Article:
The digitization of transportation is made possible by mass access to smartphones, the proliferation of big data, and emergence of innovative and intelligent approaches to making the entire transport sector be more responsive to customers’ real-time needs and wants.
“The key word for transportation in the 21st is ‘choice.”
– Anthony Foxx, Former U.S. Department of Transportation Secretary of Transportation
The notion of industries being fundamentally altered or outright disrupted by the proliferation of technology aka — digitalization — has become widely accepted as a natural byproduct of our rapidly changing world. For example, the telecommunication sector, media industry and even the banking and hotel sector, have been radically altered over the last several decades. But the most significant disruptions in these industries was not made by similar companies, but rather, by the likes of Netflix, Amazon, Google, Airbnb and Facebook.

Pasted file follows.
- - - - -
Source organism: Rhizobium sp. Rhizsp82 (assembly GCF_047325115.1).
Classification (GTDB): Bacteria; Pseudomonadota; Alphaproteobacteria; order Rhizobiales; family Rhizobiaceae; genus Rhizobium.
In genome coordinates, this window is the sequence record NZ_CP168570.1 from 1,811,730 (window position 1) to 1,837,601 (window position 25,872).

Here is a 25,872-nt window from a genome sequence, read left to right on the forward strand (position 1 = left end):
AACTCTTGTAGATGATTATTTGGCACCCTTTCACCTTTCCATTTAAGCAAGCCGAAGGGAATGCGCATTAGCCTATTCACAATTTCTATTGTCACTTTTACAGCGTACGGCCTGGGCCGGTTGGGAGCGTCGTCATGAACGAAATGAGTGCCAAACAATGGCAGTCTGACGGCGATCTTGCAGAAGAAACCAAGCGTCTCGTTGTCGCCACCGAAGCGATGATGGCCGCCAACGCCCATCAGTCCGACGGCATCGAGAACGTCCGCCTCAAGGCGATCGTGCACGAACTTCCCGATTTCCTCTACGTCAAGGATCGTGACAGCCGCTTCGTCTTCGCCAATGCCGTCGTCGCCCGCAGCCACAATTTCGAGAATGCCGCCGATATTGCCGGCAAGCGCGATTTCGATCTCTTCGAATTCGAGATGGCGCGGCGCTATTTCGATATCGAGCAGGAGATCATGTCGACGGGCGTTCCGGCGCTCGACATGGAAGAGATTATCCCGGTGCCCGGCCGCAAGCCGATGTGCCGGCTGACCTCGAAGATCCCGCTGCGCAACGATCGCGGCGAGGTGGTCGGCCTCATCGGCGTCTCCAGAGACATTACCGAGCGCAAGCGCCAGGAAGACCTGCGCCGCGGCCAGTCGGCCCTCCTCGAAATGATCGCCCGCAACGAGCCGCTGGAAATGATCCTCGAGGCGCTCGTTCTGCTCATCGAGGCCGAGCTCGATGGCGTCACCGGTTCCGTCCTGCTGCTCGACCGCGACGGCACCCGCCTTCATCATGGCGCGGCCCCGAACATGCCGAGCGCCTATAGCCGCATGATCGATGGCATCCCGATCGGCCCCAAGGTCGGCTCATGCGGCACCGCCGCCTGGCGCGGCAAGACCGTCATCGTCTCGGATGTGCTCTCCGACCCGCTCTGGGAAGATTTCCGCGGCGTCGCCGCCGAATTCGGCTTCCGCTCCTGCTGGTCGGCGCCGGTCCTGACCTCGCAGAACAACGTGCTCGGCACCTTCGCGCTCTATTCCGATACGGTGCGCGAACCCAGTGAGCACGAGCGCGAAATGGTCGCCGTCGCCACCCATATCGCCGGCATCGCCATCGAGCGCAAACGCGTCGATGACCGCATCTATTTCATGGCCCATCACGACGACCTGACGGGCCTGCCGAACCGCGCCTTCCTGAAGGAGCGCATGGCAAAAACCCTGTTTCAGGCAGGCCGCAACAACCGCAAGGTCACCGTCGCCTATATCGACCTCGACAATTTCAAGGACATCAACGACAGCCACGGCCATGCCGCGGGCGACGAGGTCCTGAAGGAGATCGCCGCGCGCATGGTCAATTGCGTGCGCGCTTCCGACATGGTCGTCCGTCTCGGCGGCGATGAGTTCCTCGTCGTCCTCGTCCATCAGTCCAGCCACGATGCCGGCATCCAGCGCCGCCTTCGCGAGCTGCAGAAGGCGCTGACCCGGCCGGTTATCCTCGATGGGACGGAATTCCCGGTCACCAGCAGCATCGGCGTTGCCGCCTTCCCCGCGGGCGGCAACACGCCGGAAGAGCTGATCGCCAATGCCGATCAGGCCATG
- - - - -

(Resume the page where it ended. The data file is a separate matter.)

Next Up: Public Transportation
Think about it. Transportation in the United States has not been fundamentally changed since owning a private car became the dominant paradigm. As a result, today’s transport systems are an odd collection of disconnected systems of separately financed public transit offerings influenced by political decisions and augmented by an eclectic blend of private providers. The hyper-fragmented nature of America’s public transit system results in consumers struggling to make sense of the best available options to meet their unique mobility needs.